he al-Qadiriya al-Arkiya sect is just one among many in Sudan.
The others include the Tijaniya, which was established in Morocco, but reached Sudan in 1810, and is now the largest Sufi movement in the western part of the country, and the Samaniya, whose followers are distinctive in their white robes and brown belts and who attempt to reach God by repeatedly uttering the words ‘La Ilaha Illallah’ (‘There is no God but Allah’) as they bow.
Many of the local groups belong to larger international orders. And while each of these parent movements follows the same basic principles, the practices of their local offspring may be influenced by the culture of the country in which they operate.
‘The prophet was a man of religion and a statesman, so were his followers’
The al-Qadiriya al-Arkiya order differs from many of the others in one important respect: It does not believe in the separation of religion from politics.
Sheikh Mohammed el-Sheikh el-Reeh el-Sheikh Ishaq el-Reeh, the leader of the order in Khartoum, explains: “Religion is politics; separating religion from politics is secularism. The prophet was a man of religion and a statesman, so were his followers.”
He says it is a mistake to consider Sufism a religion and that it is, rather, a philosophical discipline that governs all aspects of life, religion among them.
“It is just a philosophical way of life that takes its principal foundation from Islam,” he explains, adding that it can also be found in Judaism and Christianity.
ut while Sufis may be known for their tranquility and desire to avoid confrontation, that hasn’t always stopped others from seeking to engage them in conflict. Hostility has long simmered between some Sufi groups and some Salafi movements.
Socially and religiously conservative, most Salafis are fervently opposed to Sufism.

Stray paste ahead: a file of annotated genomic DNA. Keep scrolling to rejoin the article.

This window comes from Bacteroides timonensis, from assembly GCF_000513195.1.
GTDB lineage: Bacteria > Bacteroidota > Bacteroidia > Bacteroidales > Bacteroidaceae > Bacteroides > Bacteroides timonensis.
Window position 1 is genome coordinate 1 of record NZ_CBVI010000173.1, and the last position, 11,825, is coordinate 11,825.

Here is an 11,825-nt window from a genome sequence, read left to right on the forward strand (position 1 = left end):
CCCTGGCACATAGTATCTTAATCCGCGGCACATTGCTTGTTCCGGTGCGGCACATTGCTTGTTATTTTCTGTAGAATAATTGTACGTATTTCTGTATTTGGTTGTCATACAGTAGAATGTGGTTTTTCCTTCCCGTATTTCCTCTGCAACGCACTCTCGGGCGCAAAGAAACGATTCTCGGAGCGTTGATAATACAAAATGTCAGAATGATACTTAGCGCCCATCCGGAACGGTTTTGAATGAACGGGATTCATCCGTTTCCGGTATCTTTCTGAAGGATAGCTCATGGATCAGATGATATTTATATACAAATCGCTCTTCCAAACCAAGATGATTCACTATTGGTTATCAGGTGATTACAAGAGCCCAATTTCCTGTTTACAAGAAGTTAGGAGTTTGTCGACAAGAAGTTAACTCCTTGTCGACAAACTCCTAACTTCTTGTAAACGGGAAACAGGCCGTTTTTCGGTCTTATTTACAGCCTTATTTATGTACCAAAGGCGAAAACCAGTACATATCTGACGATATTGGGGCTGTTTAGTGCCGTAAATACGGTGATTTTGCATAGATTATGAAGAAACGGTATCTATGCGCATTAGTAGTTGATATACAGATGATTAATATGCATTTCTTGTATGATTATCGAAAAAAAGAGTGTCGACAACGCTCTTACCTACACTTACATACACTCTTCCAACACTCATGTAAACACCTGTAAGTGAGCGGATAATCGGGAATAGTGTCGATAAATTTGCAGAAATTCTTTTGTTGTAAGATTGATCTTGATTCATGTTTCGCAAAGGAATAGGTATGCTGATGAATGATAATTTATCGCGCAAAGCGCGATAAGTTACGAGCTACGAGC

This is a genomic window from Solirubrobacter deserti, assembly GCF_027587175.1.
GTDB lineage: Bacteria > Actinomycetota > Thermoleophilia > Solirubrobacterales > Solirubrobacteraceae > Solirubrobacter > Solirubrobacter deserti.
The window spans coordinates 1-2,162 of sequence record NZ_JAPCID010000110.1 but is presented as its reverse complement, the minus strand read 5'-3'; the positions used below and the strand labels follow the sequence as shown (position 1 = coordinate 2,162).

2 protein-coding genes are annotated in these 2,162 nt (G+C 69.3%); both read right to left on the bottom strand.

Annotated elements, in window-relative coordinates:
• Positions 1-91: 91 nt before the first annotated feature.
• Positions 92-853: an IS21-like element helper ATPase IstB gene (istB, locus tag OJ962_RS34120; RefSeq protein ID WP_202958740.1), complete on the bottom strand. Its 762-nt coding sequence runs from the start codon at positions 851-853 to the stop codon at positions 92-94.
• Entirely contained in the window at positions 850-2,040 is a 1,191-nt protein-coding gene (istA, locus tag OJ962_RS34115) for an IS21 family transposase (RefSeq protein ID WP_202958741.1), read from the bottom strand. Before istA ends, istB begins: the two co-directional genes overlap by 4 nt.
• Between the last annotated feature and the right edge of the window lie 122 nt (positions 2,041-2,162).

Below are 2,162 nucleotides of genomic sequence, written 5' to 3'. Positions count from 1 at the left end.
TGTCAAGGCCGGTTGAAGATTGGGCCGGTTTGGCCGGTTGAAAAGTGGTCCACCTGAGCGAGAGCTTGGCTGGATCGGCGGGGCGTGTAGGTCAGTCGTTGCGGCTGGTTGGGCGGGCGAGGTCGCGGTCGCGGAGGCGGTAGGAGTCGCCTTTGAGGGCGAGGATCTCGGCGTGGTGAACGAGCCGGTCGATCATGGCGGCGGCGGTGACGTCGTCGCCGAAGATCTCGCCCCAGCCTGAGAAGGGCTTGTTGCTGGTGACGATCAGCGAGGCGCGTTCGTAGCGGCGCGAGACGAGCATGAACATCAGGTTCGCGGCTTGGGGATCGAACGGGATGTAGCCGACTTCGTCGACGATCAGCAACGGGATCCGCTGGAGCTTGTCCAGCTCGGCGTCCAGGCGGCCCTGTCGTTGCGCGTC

Reeh recalls the time Salafis attacked his order's annual celebration of the prophet’s birthday in 2012. "They attacked us and the authorities had to stop it. But we believe that they put a flame next to the gasoline, as we say, when they allowed the Salafis to have their own tent in the middle of our celebration. Salafis don’t believe in celebrating [the prophet’s birthday], so the clash was inevitable."
Dozens of people were injured before the Sudanese police arrived.
‘They attacked us and the authorities had to stop it’
But even about this, Reeh appears relaxed. He is happy to offer a glimpse into his world to anybody interested to see it.
"We meet every Friday here and it's a good way for us to catch up,” he says. “We do this zikr partly as entertainment for us and also as a spiritual act.”
“The attendance of tourists is okay. They come to visit other sights in Sudan. For them seeing the way we are dressed and the drumming, they see it as an African folklore. And all are welcome, so it’s not just a show for us.”
‘And all are welcome, so it’s not just a show for us’
A SUFI IN SUDAN
‘Religion is politics’
‘I feel happiness and joy’
‘All are welcome’
‘These Sufis come from across the vast city of Khartoum and from all walks of life’
‘We inherited the way we wear the cloth by following the prophet’s followers’
‘I feel happiness and joy every time I come here’
‘It is just a philosophical way of life that takes its principal foundation from Islam’
By Sorin Furcoi and Fatma Naib
Design by Yarno Ritzen